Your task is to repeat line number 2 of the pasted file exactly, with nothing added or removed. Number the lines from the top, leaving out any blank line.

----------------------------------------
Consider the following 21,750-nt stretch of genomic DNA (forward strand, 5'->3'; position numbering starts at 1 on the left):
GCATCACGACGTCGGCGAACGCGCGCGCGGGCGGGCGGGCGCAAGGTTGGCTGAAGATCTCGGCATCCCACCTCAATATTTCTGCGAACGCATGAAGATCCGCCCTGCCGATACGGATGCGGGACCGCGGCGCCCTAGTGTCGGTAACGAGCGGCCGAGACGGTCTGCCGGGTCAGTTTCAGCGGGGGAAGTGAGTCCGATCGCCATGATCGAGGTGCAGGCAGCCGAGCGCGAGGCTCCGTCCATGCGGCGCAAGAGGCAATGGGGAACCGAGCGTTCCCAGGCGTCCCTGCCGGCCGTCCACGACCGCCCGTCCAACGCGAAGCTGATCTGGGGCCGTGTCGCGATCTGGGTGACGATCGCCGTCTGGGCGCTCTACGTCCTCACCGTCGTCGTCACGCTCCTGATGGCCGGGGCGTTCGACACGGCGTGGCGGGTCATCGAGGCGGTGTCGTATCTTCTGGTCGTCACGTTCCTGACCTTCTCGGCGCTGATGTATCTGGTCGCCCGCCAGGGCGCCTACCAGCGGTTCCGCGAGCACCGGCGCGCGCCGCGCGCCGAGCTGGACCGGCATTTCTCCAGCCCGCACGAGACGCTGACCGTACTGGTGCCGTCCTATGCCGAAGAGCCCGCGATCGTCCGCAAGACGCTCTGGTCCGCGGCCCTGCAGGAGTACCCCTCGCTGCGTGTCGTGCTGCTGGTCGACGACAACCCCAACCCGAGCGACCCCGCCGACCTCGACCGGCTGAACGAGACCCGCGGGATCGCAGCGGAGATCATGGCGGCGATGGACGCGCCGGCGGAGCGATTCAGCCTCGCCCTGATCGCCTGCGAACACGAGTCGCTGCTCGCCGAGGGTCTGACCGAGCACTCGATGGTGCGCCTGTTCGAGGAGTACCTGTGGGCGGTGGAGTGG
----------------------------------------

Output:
GCATCACGACGTCGGCGAACGCGCGCGCGGGCGGGCGGGCGCAAGGTTGGCTGAAGATCTCGGCATCCCACCTCAATATTTCTGCGAACGCATGAAGATCCGCCCTGCCGATACGGATGCGGGACCGCGGCGCCCTAGTGTCGGTAACGAGCGGCCGAGACGGTCTGCCGGGTCAGTTTCAGCGGGGGAAGTGAGTCCGATCGCCATGATCGAGGTGCAGGCAGCCGAGCGCGAGGCTCCGTCCATGCGGCGCAAGAGGCAATGGGGAACCGAGCGTTCCCAGGCGTCCCTGCCGGCCGTCCACGACCGCCCGTCCAACGCGAAGCTGATCTGGGGCCGTGTCGCGATCTGGGTGACGATCGCCGTCTGGGCGCTCTACGTCCTCACCGTCGTCGTCACGCTCCTGATGGCCGGGGCGTTCGACACGGCGTGGCGGGTCATCGAGGCGGTGTCGTATCTTCTGGTCGTCACGTTCCTGACCTTCTCGGCGCTGATGTATCTGGTCGCCCGCCAGGGCGCCTACCAGCGGTTCCGCGAGCACCGGCGCGCGCCGCGCGCCGAGCTGGACCGGCATTTCTCCAGCCCGCACGAGACGCTGACCGTACTGGTGCCGTCCTATGCCGAAGAGCCCGCGATCGTCCGCAAGACGCTCTGGTCCGCGGCCCTGCAGGAGTACCCCTCGCTGCGTGTCGTGCTGCTGGTCGACGACAACCCCAACCCGAGCGACCCCGCCGACCTCGACCGGCTGAACGAGACCCGCGGGATCGCAGCGGAGATCATGGCGGCGATGGACGCGCCGGCGGAGCGATTCAGCCTCGCCCTGATCGCCTGCGAACACGAGTCGCTGCTCGCCGAGGGTCTGACCGAGCACTCGATGGTGCGCCTGTTCGAGGAGTACCTGTGGGCGGTGGAGTGG